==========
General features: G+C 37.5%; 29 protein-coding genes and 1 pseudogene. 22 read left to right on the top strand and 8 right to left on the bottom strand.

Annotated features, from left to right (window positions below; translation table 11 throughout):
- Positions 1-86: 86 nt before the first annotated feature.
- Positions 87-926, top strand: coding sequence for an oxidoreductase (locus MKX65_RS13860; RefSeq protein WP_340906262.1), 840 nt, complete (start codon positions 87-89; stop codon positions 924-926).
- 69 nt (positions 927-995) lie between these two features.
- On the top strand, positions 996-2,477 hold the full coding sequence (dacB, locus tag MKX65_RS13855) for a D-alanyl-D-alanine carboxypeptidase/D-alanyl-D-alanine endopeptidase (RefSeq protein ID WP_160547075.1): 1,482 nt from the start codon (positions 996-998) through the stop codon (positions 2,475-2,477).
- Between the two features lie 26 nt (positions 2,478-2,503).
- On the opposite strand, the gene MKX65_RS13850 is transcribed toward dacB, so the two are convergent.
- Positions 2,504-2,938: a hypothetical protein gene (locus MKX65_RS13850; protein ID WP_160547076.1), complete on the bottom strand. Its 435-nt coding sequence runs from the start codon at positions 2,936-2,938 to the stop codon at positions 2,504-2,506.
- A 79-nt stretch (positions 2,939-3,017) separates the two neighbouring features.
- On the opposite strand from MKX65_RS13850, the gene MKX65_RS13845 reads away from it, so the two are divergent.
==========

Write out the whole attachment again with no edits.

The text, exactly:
General features: G+C 37.5%; 29 protein-coding genes and 1 pseudogene. 22 read left to right on the top strand and 8 right to left on the bottom strand.

Annotated features, from left to right (window positions below; translation table 11 throughout):
- Positions 1-86: 86 nt before the first annotated feature.
- Positions 87-926, top strand: coding sequence for an oxidoreductase (locus MKX65_RS13860; RefSeq protein WP_340906262.1), 840 nt, complete (start codon positions 87-89; stop codon positions 924-926).
- 69 nt (positions 927-995) lie between these two features.
- On the top strand, positions 996-2,477 hold the full coding sequence (dacB, locus tag MKX65_RS13855) for a D-alanyl-D-alanine carboxypeptidase/D-alanyl-D-alanine endopeptidase (RefSeq protein ID WP_160547075.1): 1,482 nt from the start codon (positions 996-998) through the stop codon (positions 2,475-2,477).
- Between the two features lie 26 nt (positions 2,478-2,503).
- On the opposite strand, the gene MKX65_RS13850 is transcribed toward dacB, so the two are convergent.
- Positions 2,504-2,938: a hypothetical protein gene (locus MKX65_RS13850; protein ID WP_160547076.1), complete on the bottom strand. Its 435-nt coding sequence runs from the start codon at positions 2,936-2,938 to the stop codon at positions 2,504-2,506.
- A 79-nt stretch (positions 2,939-3,017) separates the two neighbouring features.
- On the opposite strand from MKX65_RS13850, the gene MKX65_RS13845 reads away from it, so the two are divergent.